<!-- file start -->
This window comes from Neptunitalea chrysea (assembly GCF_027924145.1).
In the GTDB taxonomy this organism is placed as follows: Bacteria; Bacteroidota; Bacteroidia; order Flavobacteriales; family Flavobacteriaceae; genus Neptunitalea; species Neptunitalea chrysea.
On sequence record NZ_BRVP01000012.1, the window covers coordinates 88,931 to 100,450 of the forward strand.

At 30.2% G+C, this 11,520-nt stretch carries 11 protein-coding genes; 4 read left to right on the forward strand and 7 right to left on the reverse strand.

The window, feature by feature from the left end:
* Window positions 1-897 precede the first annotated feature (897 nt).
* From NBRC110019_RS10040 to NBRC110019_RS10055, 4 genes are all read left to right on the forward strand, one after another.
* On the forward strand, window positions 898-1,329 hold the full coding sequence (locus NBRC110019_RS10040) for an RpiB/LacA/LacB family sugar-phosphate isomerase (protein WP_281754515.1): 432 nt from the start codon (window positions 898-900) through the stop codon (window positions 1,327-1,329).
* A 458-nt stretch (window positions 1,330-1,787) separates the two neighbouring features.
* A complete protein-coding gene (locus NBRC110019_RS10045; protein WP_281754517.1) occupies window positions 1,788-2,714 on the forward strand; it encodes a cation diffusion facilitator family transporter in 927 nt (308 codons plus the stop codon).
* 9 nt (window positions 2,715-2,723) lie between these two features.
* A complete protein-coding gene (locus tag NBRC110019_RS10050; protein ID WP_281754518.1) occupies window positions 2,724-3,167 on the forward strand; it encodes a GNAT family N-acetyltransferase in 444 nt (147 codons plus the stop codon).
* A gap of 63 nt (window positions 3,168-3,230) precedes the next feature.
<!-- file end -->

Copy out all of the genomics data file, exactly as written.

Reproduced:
This window comes from Neptunitalea chrysea (assembly GCF_027924145.1).
In the GTDB taxonomy this organism is placed as follows: Bacteria; Bacteroidota; Bacteroidia; order Flavobacteriales; family Flavobacteriaceae; genus Neptunitalea; species Neptunitalea chrysea.
On sequence record NZ_BRVP01000012.1, the window covers coordinates 88,931 to 100,450 of the forward strand.

At 30.2% G+C, this 11,520-nt stretch carries 11 protein-coding genes; 4 read left to right on the forward strand and 7 right to left on the reverse strand.

The window, feature by feature from the left end:
* Window positions 1-897 precede the first annotated feature (897 nt).
* From NBRC110019_RS10040 to NBRC110019_RS10055, 4 genes are all read left to right on the forward strand, one after another.
* On the forward strand, window positions 898-1,329 hold the full coding sequence (locus NBRC110019_RS10040) for an RpiB/LacA/LacB family sugar-phosphate isomerase (protein WP_281754515.1): 432 nt from the start codon (window positions 898-900) through the stop codon (window positions 1,327-1,329).
* A 458-nt stretch (window positions 1,330-1,787) separates the two neighbouring features.
* A complete protein-coding gene (locus NBRC110019_RS10045; protein WP_281754517.1) occupies window positions 1,788-2,714 on the forward strand; it encodes a cation diffusion facilitator family transporter in 927 nt (308 codons plus the stop codon).
* 9 nt (window positions 2,715-2,723) lie between these two features.
* A complete protein-coding gene (locus tag NBRC110019_RS10050; protein ID WP_281754518.1) occupies window positions 2,724-3,167 on the forward strand; it encodes a GNAT family N-acetyltransferase in 444 nt (147 codons plus the stop codon).
* A gap of 63 nt (window positions 3,168-3,230) precedes the next feature.